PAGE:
How Qualcomm’s Snapdragon 835 could blow connected computing wide open

The Qualcomm Snapdragon 835 might be known as the latest and greatest mobile platform powering the Samsung Galaxy S8, but at Computex 2017 it’s the catalyst for the next wave of Windows 10 devices.

But, beyond seeing a ton of new laptops, tablets and 2-in-1s, Qualcomm’s vice president of global product marketing, Don McGuire, claims the Snapdragon 835 will cause a fundamental shift in the way we use our PCs.

“We came up with these basic principles, the next generation of the PC should be beyond fast, easy to use, portable, convenient and connected like a smartphone,” McGuire tells TechRadar. McGuire also believes that solving the PC battery life pain point is critical.

“We’re about to change the rules of a longstanding game by shifting the entire dialogue from CPU/GPU centric peak benchmarking and speeds and feeds, to the concept of ubiquitous connectivity, anywhere, anytime combined with beyond-all-day battery life and the Windows 10 experiences people know and love,” he says.

“The days of being LAN-dependent for your connection, unsatisfied by over-promised and under-delivered battery life and of ‘not so’ connected standby will be over.”

The key behind this fundamental change is the integrated design of the Snapdragon 835, which includes a CPU, modem, GPU, DSP, audio, Bluetooth, Wi-Fi, PMIC and GPS all on a single integrated platform. Typically, all of these components in a traditional AMD or Intel machine would be spaced apart and connected by a motherboard.

Having the graphics chip, all the radios and other parts that much closer and integrated together should lead to lower operating temperatures, increased performance, and longer battery life. In fact, Qualcomm expects up to a 50% improvement in battery life, and about a four times improvement on connected standby.

At Computex in Taipei, Qualcomm is showing off a Snapdragon 835-powered system as a proof of concept device. It’s designed to run all of Microsoft’s Office applications and Universal Windows Platform programs, as well as legacy x86 Apps – and all live with a Gigabit-class LTE connection.

Honey, I shrunk the die

Another way the Snapdragon 835 differentiates itself from the current PC processors is that it's much smaller, thanks to its 10 nanometer (nm) die size. McGuire was quick to highlight this. “That might look like a number on a screen, but to stop and think – 10nm is a thousand times smaller than a strand of hair, with three billion transistors.”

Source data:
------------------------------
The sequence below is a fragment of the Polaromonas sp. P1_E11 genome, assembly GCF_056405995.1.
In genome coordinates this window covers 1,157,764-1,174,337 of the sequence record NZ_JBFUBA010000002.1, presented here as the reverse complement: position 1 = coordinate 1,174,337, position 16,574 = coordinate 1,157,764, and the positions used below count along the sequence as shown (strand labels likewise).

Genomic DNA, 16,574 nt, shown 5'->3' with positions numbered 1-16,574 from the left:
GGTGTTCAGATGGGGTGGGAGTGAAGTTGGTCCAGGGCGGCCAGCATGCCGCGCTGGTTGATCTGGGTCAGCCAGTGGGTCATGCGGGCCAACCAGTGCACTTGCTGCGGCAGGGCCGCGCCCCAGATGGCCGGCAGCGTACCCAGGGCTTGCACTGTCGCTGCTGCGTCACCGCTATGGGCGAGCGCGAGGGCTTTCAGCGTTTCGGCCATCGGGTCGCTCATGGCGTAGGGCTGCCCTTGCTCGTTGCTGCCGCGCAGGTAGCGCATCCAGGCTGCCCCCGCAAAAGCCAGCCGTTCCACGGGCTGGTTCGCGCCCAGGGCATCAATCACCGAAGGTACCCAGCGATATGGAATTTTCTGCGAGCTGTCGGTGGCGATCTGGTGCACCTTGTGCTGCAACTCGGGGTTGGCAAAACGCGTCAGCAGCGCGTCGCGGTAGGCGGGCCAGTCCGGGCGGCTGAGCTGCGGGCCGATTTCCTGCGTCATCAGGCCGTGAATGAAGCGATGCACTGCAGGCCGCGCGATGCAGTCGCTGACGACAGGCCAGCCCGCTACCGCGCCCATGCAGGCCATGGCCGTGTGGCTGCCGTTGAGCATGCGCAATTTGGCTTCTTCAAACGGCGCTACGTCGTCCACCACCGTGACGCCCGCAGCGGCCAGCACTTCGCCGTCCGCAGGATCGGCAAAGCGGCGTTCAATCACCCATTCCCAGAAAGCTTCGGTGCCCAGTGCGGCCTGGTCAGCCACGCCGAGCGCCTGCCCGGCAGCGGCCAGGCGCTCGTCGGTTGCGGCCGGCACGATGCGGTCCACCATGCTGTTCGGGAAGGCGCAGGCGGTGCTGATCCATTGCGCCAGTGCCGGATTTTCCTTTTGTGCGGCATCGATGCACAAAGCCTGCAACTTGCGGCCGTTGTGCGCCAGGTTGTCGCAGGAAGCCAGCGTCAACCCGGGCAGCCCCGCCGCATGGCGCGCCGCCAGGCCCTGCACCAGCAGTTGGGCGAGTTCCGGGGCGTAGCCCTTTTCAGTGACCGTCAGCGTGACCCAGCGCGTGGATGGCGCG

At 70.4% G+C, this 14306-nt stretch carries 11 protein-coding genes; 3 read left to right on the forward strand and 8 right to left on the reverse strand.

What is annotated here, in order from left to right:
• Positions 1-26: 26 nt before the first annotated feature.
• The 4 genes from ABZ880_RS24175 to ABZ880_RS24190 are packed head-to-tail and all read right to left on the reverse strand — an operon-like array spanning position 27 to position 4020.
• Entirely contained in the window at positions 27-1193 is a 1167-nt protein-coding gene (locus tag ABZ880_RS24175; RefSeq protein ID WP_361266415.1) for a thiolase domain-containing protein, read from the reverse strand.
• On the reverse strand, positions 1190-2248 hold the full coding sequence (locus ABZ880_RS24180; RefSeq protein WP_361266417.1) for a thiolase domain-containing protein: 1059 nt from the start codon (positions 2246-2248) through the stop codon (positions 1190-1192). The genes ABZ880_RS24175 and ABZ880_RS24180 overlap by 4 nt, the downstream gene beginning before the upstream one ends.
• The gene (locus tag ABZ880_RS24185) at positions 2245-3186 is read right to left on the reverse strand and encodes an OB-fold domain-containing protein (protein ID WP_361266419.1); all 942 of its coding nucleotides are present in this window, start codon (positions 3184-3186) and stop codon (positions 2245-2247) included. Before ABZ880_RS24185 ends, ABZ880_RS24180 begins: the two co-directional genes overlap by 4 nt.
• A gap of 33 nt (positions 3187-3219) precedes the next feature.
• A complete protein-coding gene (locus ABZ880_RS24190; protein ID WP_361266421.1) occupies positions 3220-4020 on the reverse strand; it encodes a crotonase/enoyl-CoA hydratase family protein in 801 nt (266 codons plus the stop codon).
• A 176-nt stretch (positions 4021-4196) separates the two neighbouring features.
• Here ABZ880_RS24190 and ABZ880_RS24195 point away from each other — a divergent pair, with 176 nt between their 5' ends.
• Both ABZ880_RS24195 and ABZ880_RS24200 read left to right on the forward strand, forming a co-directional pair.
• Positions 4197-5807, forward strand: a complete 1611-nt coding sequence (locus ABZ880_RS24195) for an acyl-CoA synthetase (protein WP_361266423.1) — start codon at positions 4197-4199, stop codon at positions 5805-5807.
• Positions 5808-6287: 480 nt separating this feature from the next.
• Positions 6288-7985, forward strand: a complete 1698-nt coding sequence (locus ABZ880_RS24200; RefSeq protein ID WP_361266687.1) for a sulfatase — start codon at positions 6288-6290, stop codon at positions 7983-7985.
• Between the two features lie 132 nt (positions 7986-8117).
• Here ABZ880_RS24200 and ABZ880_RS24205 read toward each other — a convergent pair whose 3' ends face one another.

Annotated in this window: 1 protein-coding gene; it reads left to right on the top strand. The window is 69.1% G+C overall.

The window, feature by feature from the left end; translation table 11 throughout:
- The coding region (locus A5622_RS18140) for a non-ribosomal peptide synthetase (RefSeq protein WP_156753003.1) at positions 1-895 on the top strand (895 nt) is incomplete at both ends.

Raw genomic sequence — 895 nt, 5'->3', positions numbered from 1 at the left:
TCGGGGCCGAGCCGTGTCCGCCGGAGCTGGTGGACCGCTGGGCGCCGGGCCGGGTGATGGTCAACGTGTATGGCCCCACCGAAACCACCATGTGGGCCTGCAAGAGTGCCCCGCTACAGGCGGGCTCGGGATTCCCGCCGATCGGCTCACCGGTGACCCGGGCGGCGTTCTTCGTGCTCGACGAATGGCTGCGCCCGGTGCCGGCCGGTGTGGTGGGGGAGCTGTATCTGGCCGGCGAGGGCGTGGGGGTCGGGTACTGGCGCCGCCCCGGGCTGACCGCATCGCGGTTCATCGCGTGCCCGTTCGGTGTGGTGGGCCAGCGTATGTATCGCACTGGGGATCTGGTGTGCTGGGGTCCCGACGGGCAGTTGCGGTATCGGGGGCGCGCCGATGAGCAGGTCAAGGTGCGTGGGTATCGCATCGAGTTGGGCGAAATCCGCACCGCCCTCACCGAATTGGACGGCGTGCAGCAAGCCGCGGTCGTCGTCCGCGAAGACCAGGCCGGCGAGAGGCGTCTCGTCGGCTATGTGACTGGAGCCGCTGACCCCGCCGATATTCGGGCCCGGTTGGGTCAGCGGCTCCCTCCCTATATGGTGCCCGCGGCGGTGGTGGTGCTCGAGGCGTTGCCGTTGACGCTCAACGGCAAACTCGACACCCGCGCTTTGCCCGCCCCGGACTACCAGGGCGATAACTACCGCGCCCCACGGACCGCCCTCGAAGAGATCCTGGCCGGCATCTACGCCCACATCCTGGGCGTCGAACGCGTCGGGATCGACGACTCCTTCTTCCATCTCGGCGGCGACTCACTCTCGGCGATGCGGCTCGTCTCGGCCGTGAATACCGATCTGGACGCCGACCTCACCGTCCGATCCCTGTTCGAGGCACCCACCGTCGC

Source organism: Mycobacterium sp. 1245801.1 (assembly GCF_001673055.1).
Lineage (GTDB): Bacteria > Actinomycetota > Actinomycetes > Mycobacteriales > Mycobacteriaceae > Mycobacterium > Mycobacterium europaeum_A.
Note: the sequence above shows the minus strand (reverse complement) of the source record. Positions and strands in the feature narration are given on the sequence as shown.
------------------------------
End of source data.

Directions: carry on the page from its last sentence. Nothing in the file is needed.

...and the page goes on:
Comparatively, both Intel and AMD have only achieved a 14nm manufacturing process with their respective Kaby Lake and Ryzen chips.

“Based on our initial estimates, OEMS can take advantage of up to 30% more room on their boards,” McGuire adds. “This smaller footprint results in not only more room for batteries, but also increased thermal efficiency, new ways of thinking about innovative PC designs.

Between the smaller chip and not needing to allocate space for separate radios and other components, Snapdragon 835-powered systems could be dramatically smaller and thinner.

“You can toss out the blueprints of some of your previous 2-in-1 designs, ultrathin designs and really go for extremely light and thin fanless designs,” McGuire says.

A more connected, more mobile PC

Ten years ago Qualcomm enabled always-connected PCs with its modem, and since then hundreds of thousands of PCs have shipped with Qualcomm 3G and 4G technology. 

By McGuire’s count, there are currently over 100 options of always-connected PCs with the embedded Snapdragon LTE modems that are discrete (i.e. not on the system-on-a -chip within systems available) from HP, Lenovo, Dell, Toshiba, Fujitsu, Panasonic, and the new Microsoft Surface Pro announced a few weeks ago.

Building on its strong background in mobile devices, Qualcomm wants to see connected laptops and 2-in-1 tablets to become as ubiquitous as smartphones.

“By the end of the year you will see the launch of a new and improved class of always-connected PCs with gigabit LTE support thanks to being powered by the Snapdragon 835 Mobile PC platform,” McGuire says. “It’s time for the PC to change.”

McGuire predicts that over 1.1 billion new internet users are expected to connect for the first time in the next four years, and Qualcomm wants to head off this massive surge with the next generation of always-connected PCs.

“As a company, we’ve invested billions in research and design, tens of thousands of engineers working to innovate in areas of wireless connectivity, ensuring our modems are top of the line and the cellular infrastructure of the future is in a substantial place to support this,” McGuire says. 

And, he adds: "Qualcomm isn't just thinking about 2-3 years down the line, but decades down the line."

Kevin Lee

Kevin Lee was a former computing reporter at TechRadar. Kevin is now the SEO Updates Editor at IGN based in New York. He handles all of the best of tech buying guides while also dipping his hand in the entertainment and games evergreen content. Kevin has over eight years of experience in the tech and games publications with previous bylines at Polygon, PC World, and more. Outside of work, Kevin is major movie buff of cult and bad films. He also regularly plays flight & space sim and racing games. IRL he's a fan of archery, axe throwing, and board games.